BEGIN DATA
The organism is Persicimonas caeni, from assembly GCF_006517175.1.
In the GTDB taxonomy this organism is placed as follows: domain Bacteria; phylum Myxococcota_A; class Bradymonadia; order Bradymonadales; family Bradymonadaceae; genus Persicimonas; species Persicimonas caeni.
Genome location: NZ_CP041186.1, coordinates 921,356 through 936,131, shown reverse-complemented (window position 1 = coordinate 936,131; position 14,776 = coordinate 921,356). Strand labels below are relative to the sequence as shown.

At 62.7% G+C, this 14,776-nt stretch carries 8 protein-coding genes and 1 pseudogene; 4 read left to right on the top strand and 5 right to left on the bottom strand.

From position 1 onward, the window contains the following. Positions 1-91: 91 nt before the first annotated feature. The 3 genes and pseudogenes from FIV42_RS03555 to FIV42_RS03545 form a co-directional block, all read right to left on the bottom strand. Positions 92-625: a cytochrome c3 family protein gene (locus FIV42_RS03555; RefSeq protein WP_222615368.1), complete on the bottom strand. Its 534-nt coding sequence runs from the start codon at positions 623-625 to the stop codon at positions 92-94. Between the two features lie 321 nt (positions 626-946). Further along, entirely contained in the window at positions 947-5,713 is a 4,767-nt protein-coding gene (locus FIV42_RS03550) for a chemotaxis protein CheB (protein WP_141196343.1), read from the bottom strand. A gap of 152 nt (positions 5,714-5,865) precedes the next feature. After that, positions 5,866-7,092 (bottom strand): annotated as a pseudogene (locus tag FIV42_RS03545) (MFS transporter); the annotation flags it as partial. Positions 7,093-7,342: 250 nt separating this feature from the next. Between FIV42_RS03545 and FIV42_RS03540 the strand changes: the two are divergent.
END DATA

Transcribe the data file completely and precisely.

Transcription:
The organism is Persicimonas caeni, from assembly GCF_006517175.1.
In the GTDB taxonomy this organism is placed as follows: domain Bacteria; phylum Myxococcota_A; class Bradymonadia; order Bradymonadales; family Bradymonadaceae; genus Persicimonas; species Persicimonas caeni.
Genome location: NZ_CP041186.1, coordinates 921,356 through 936,131, shown reverse-complemented (window position 1 = coordinate 936,131; position 14,776 = coordinate 921,356). Strand labels below are relative to the sequence as shown.

At 62.7% G+C, this 14,776-nt stretch carries 8 protein-coding genes and 1 pseudogene; 4 read left to right on the top strand and 5 right to left on the bottom strand.

From position 1 onward, the window contains the following. Positions 1-91: 91 nt before the first annotated feature. The 3 genes and pseudogenes from FIV42_RS03555 to FIV42_RS03545 form a co-directional block, all read right to left on the bottom strand. Positions 92-625: a cytochrome c3 family protein gene (locus FIV42_RS03555; RefSeq protein WP_222615368.1), complete on the bottom strand. Its 534-nt coding sequence runs from the start codon at positions 623-625 to the stop codon at positions 92-94. Between the two features lie 321 nt (positions 626-946). Further along, entirely contained in the window at positions 947-5,713 is a 4,767-nt protein-coding gene (locus FIV42_RS03550) for a chemotaxis protein CheB (protein WP_141196343.1), read from the bottom strand. A gap of 152 nt (positions 5,714-5,865) precedes the next feature. After that, positions 5,866-7,092 (bottom strand): annotated as a pseudogene (locus tag FIV42_RS03545) (MFS transporter); the annotation flags it as partial. Positions 7,093-7,342: 250 nt separating this feature from the next. Between FIV42_RS03545 and FIV42_RS03540 the strand changes: the two are divergent.